Now you have the choice of moving further north to the blocks on the far north circuit where you have lots little gabbro treats such as The Canada Boulder with two classic V5s, Nova Scotia Arête and Canada Dry. Or if you’re operating in the V9 and above bracket then Leopold Von Buch isn’t to be missed, it’s probably the best of the harder problems on the fellside with a lovely move to a gaston amongst its delights.
If your fingers are still holding up and if you want more then you can walk over to the North Central Group. I would advise a quick walk down to the road rather than the tiresome boulder hopping from the Northern Group. Here you'll find great boulders like the small but well-formed Arête Boulder which features the fun Left Arête (V3), the crimpy Left Wall (V4) and Right Arête at a gentle V0. Whilst in this area potter along and test your fancy footwork on the technically elegant Purple Slab (V4) and 47 (V5). Micro classics abound in this area and it’s worth taking your time to try them.
For those seeking out harder problems, the South Central Group should not disappoint. Starting at the Undercut Boulder you have a great problem with Undercut Arête (V5) which offers great holds and a fun top-out. If you manage this, head over to the Lean-To Boulder where, for a change, you have a climbable John Gaskins problem. The Prow at V9 offers great powerful moves on even better rock and is a much sought after tick.
If you now walk back and up the hillside you’ll come across some of the more impressive boulders and in particular the Punk’s Life Block. Billowing out like a ship’s prow it’s the sort of feature that would be more at home in Font. Here you have the three-star classic Punk’s Life (V7) and also the hardest challenge of the fell Super Yum Yum at a big V12 with a dyno from two bad undercuts and still unrepeated.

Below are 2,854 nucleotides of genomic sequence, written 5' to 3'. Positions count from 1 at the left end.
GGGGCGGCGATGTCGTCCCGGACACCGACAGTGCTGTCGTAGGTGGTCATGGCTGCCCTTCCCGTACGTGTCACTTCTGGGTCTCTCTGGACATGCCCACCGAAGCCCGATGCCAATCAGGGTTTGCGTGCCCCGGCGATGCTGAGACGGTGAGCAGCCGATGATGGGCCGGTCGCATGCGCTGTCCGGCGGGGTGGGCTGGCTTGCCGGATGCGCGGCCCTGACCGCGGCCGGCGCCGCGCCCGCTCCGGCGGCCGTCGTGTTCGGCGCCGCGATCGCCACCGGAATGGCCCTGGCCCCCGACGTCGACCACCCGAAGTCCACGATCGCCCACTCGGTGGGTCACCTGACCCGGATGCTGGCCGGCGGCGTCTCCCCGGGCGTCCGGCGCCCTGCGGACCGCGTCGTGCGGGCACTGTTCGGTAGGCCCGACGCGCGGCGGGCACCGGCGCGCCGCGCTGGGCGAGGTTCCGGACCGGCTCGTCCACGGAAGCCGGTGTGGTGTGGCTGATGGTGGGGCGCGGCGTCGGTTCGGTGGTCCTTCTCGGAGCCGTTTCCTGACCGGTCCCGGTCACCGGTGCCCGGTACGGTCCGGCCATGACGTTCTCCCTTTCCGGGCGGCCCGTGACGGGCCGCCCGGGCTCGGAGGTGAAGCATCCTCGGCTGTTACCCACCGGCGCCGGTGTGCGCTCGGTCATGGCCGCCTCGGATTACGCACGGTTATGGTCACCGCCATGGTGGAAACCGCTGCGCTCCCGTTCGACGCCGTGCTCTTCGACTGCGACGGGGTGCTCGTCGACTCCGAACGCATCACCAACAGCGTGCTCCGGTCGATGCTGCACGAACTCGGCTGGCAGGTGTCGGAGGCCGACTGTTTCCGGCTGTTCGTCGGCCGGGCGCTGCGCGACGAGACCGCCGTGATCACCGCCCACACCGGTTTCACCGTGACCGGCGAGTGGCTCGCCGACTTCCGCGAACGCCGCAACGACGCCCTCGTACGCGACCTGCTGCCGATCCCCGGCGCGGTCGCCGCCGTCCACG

Above and behind is the Fangtastic Block with a number of great problems, the best being the big diagonal moves of Hockstack & Two Broken Toothbrushes (V7). It’s worth pointing out that you’ll need more than one mat for these problems. Originally the landing was pretty bad but after some fine groundwork from the locals it has become pretty reasonable. The full lip traverse has been done at around V7 also but has a slightly spicy feel so make sure you have a good spot from your mate.
If the Southern Central Group appears a tad on the hard side then the Southern Group is a wonderful place to finish your day, sporting many problems from the low to mid grades. Misty Mountain Boulder offers some great problems for the twinkle-toed people out there; Misty Mountain Hop (V3) is probably being the best of the bunch. With so much to choose from at Carrock Fell, it is really difficult to tell you about every block and every problem. Sometimes you just have to lose yourself in the area and discover the delights. I hope you enjoy exploring the beautiful hillside as I have done so many times in my life. Please remember no tick marks on the rock and take your litter home...
Online Topo and Guidebook
Without a doubt the guidebook to get is Lake District Bouldering, a superb guide by Greg Chapman and published by Vertebrate Publishing, it covers everything in the Lake District. The best place to look for a topo online is www.lakesbloc.com
Accommodation and Supplies
There are plenty of options, be it camping or B & Bs, particularly given the proximity of Keswick and Borrowdale from which it’s only a 15-minute drive. There are four campsites either side of the A66 between Penrith and the Mungrisdale turn off, as well as those in the Keswick vicinity. The nearest to the crag is located directly opposite the A66 turn off and is clearly signed. Check out www.lake-district.com For climbing/bouldering kit Keswick’s your spot with more outdoor outlets than you can shake a stick at. The Mill Inn in Mugrisdale also offers a fine pint at the end of a long day.